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"Plenty of shark food": Great whites return to Massachusetts waters, biting whales and seals

Great white shark bites seen on whales and seals in Massachusetts waters
Great white shark bites seen on whales and seals in Massachusetts waters 02:18

CHATHAM - Shark season is underway in Massachusetts. The New England Aquarium says great whites have taken a bite out of multiple marine mammals recently.

The aquarium is "urging the public to be aware of their surroundings" if they're headed for the ocean.

"With beach weather in the forecast and Memorial Day Weekend approaching, this is a good reminder for people to review shark safety guidelines and be shark smart,"  Massachusetts shark biologist John Chisholm said.

Chisholm, an adjunct scientist with the aquarium, spotted two white sharks on Wednesday. He shared a photo on X, formerly known as Twitter, of seals lining the beach of Monomoy Island off Chatham.

"Plenty of shark food on Monomoy today," Chisholm said. "These big haulouts usually start spreading out this time of year which is also when shark numbers start to increase."

Shark bite activity off Massachusetts

Chisholm photographed a seal in Plymouth with a fresh white shark bite in late April. And last week, a fishing charter company reported seeing a dead minke whale with a shark bite off Chatham.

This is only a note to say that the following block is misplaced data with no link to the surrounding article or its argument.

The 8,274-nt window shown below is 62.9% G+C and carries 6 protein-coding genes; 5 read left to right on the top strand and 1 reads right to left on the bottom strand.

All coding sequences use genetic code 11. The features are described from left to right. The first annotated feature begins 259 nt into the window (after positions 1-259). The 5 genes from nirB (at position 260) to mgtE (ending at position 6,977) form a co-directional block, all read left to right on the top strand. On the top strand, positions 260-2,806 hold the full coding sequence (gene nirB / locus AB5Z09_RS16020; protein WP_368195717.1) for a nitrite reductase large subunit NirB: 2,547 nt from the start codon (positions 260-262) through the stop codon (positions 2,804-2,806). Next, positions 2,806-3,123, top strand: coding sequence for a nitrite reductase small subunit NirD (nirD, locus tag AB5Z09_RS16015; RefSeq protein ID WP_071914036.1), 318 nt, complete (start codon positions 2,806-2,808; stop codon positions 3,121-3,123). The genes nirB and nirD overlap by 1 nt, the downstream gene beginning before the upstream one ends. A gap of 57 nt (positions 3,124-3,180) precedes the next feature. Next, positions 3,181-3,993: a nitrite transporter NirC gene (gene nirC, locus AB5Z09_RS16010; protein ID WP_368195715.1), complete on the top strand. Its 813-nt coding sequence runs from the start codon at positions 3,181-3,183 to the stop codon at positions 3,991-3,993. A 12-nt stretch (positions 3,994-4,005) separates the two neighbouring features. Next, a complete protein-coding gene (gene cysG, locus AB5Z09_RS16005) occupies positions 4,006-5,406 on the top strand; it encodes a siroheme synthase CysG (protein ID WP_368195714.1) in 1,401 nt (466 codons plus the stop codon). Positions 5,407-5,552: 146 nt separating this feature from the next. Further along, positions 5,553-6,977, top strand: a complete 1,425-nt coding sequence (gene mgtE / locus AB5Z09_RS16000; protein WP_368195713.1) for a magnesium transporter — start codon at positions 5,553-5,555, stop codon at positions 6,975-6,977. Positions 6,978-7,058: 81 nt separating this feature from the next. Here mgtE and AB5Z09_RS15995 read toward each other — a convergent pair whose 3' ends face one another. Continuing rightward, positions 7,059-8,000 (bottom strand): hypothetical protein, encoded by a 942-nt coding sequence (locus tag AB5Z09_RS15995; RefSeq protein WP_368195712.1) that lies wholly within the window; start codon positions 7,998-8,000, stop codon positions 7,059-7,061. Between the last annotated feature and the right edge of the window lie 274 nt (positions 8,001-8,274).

A seal bit by a great white shark in Plymouth John Chisholm

The public is encouraged to report shark sightings through the Atlantic White Shark Conservancy's Sharktivity app

Great white shark safety

Last year, a first-of-its-kind study found that Cape Cod is one of the world's largest white shark hotspots. The Conservancy says that between 2015 and 2018 there were an estimated 800 great white sharks in the waters around Massachusetts. Researchers say the shark population there peaks around late summer and into early fall when ocean temperatures are warmest. 

What attracts sharks to Cape Cod? Experts say it's food and there are an estimated 30,000 to 50,000 seals off the coast - the primary prey of the great whites.

"We're seeing seals occurring on these big sandy bathing beaches on the Cape. The sharks, they can smell the seal, the seals draw them in," Chisholm told WBZ-TV. They can smell the seals, the seals draw them in."

Sharks are definitely on the minds of some Massachusetts residents who are looking to hit the beach this summer.

"What is the likelihood of you getting attacked by a shark?" Boston resident Bronwin Crick wondered. "Your mind is always thinking about, 'what's underneath me?'"

Chisholm says beachgoers should be aware of sharks' presence in shallow waters, and stay away from seals or schools of fish if sighted. He also recommends that swimmers and surfers stay close to shore so emergency responders can reach them if needed.

"A lot of people have probably been in the water within few feet of a shark and not even known it," he said.

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